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Who wants to be an Emcee?

by Paul Strikwerda in Articles, Career, Freelancing, Personal 8 Comments

The author as emcee. Click photo to watch video.

It all started when I was still working in radio and television. I’d been a roaming reporter, a producer, a news anchor, and a presenter. I knew people, and people knew me. What’s more, they trusted me.

One day I got a call from a symposium organizer who wanted to know if I’d be interested in moderating a debate they were organizing. I happened to be available, so I said yes. That two-hour gig made me more money than an entire week on the radio. More importantly, I had so much fun doing it!

The audience seemed to respond well, and one gig led to another, and another. Then a local theater needed an emcee for a gala, and thought I’d be a good fit. A week later I was introducing speakers and performers on a huge stage.

ESCAPING THE STUDIO

What I loved about it was the opportunity to escape from the studio, and be in front of a live audience that responded immediately to what I was saying and doing. That rarely happens in radio (or in voice-overs). Even when taping a TV show, the audience is warmed up ahead of time by some sad comedian, and told when to applaud. There’s nothing spontaneous about it.

As the emcee, I got to set the tone and the energy for whatever event I was involved in, and it brought the extrovert out in me. Eventually, this hosting thing became a nice side hustle and I got more requests than I could handle. I reacted by raising my fee, but that had the opposite effect. Because I was more expensive I became more in demand. Remember that when you’re negotiating your next VO gig!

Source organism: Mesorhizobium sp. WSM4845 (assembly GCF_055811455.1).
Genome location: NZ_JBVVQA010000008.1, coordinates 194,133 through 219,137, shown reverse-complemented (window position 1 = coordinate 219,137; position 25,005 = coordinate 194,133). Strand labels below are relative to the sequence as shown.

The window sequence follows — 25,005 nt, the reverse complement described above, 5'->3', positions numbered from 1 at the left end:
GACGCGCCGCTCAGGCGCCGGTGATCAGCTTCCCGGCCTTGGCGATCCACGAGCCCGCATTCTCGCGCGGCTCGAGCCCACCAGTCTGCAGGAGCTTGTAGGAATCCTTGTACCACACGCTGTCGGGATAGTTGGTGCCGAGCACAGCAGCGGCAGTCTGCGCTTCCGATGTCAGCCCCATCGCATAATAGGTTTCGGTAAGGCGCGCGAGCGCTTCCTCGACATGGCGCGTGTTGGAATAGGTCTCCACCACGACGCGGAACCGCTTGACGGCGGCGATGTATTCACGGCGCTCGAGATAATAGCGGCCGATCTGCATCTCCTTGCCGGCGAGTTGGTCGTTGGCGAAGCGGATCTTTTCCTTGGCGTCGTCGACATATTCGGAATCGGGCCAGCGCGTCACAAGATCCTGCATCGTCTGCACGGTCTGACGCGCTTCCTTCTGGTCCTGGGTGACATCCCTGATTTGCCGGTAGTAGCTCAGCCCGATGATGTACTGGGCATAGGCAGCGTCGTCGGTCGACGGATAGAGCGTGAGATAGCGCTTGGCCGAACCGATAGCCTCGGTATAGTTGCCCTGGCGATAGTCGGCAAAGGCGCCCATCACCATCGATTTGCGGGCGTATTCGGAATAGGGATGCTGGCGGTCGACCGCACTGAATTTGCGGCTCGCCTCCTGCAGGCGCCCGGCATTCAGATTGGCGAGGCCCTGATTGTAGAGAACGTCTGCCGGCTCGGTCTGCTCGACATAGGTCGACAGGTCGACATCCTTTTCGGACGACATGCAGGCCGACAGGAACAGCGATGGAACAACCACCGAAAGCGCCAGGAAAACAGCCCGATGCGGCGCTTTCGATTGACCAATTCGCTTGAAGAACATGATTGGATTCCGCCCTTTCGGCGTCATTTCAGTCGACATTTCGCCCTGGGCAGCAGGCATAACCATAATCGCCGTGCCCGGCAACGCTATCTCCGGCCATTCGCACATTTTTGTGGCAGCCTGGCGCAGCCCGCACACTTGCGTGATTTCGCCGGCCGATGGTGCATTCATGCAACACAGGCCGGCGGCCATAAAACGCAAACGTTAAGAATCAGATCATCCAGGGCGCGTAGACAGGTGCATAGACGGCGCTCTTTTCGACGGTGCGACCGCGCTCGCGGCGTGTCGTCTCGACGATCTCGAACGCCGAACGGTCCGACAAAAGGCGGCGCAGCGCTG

The truth is, I’m not sure I was that good, but I soon discovered that there simply weren’t too many people who had the guts to address a large crowd. Most folks would probably pee in their pants at the idea of being in the limelight.

As a minister’s son I had had years of practice being in front of the congregation reading from scripture or doing a nativity play. Unknowingly, the Dutch Reformed Church had prepared me for becoming a master of ceremonies.

THE BIGGEST HURDLE

Being an event host is a bit like doing voice-overs: it seems easy until you actually have to do it. Here’s why:

It’s tough to be natural in an unnatural situation.

Most people become extremely self-conscious. They don’t know how to hold their hands, they can’t control their voice, and suddenly the words that come out of their mouths sound silly and insincere.

Now imagine doing all of that on stage, with lots of strangers watching your every move. Are you having fun yet?

So, depending on your mental makeup, this could either be a nightmare scenario or an interesting career opportunity for you. We all know that freelance income fluctuates, and since you’re already using your voice to make a living, why not add some public speaking to your repertoire?

To make sure you’ll get asked back after your first engagement, I’m going to share some tips with you.

HOW TO BE AN AMAZING EMCEE

The number one question people always ask me is this:

“How do you curb your nerves?”

First, you’ve got to know that nerves are normal. They’re a sign that your mind and your body are awake, alert, and willing to do well. Welcome your butterflies and thank them for lifting up your level of energy and excitement. Athletes, actors, and musicians need that extra boost to take their performance to the next level. So do you!

Secondly, the best way to prevent nerves from paralyzing you, is preparation. The next question is: how do you prepare?

When I first started emceeing, I expected the organization that was hiring me to take care of every little detail. Because they knew what was happening, they expected me to know what was happening as well. They thought I’d just go on stage and start talking.